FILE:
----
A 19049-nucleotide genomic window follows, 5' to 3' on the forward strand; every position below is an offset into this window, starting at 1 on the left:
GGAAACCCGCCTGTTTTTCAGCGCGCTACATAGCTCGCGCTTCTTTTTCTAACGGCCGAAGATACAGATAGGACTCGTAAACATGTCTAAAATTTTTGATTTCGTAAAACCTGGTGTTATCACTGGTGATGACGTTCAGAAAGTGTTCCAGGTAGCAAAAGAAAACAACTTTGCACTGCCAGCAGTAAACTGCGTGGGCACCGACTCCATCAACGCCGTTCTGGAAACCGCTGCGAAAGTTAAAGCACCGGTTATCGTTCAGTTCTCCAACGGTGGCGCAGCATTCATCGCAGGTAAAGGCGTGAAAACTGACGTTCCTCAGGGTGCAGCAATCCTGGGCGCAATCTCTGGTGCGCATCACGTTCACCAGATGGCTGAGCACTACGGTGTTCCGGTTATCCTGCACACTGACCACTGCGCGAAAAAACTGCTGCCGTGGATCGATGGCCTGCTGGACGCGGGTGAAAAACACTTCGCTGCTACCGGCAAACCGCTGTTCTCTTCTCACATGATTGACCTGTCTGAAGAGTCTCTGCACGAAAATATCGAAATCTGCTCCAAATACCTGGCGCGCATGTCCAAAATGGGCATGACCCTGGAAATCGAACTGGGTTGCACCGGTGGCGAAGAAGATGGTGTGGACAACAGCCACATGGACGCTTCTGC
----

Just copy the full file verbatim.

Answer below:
A 19049-nucleotide genomic window follows, 5' to 3' on the forward strand; every position below is an offset into this window, starting at 1 on the left:
GGAAACCCGCCTGTTTTTCAGCGCGCTACATAGCTCGCGCTTCTTTTTCTAACGGCCGAAGATACAGATAGGACTCGTAAACATGTCTAAAATTTTTGATTTCGTAAAACCTGGTGTTATCACTGGTGATGACGTTCAGAAAGTGTTCCAGGTAGCAAAAGAAAACAACTTTGCACTGCCAGCAGTAAACTGCGTGGGCACCGACTCCATCAACGCCGTTCTGGAAACCGCTGCGAAAGTTAAAGCACCGGTTATCGTTCAGTTCTCCAACGGTGGCGCAGCATTCATCGCAGGTAAAGGCGTGAAAACTGACGTTCCTCAGGGTGCAGCAATCCTGGGCGCAATCTCTGGTGCGCATCACGTTCACCAGATGGCTGAGCACTACGGTGTTCCGGTTATCCTGCACACTGACCACTGCGCGAAAAAACTGCTGCCGTGGATCGATGGCCTGCTGGACGCGGGTGAAAAACACTTCGCTGCTACCGGCAAACCGCTGTTCTCTTCTCACATGATTGACCTGTCTGAAGAGTCTCTGCACGAAAATATCGAAATCTGCTCCAAATACCTGGCGCGCATGTCCAAAATGGGCATGACCCTGGAAATCGAACTGGGTTGCACCGGTGGCGAAGAAGATGGTGTGGACAACAGCCACATGGACGCTTCTGC